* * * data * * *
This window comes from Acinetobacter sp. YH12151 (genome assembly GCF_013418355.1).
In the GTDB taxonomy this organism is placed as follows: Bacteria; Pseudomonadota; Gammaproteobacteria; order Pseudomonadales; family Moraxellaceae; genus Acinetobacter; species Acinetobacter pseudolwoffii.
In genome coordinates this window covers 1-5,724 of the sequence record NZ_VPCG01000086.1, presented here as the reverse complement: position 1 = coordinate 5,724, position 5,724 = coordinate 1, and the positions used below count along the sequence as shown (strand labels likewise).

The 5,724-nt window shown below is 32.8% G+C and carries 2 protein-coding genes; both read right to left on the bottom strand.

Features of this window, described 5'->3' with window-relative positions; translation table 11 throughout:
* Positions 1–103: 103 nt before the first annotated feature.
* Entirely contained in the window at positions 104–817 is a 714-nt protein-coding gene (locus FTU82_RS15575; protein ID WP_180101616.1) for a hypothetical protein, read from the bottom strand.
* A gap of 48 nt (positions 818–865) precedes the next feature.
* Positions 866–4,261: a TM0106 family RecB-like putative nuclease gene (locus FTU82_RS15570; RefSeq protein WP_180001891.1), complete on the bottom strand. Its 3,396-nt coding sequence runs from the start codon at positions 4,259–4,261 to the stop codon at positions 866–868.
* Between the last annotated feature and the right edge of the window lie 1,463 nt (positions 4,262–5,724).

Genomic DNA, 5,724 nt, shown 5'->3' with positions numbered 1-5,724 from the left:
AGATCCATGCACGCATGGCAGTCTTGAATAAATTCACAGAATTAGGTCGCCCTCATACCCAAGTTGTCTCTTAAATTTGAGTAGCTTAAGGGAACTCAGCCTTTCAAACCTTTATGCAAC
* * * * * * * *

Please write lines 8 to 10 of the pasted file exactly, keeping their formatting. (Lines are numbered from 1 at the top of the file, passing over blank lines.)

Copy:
* A gap of 48 nt (positions 818–865) precedes the next feature.
* Positions 866–4,261: a TM0106 family RecB-like putative nuclease gene (locus FTU82_RS15570; RefSeq protein WP_180001891.1), complete on the bottom strand. Its 3,396-nt coding sequence runs from the start codon at positions 4,259–4,261 to the stop codon at positions 866–868.
* Between the last annotated feature and the right edge of the window lie 1,463 nt (positions 4,262–5,724).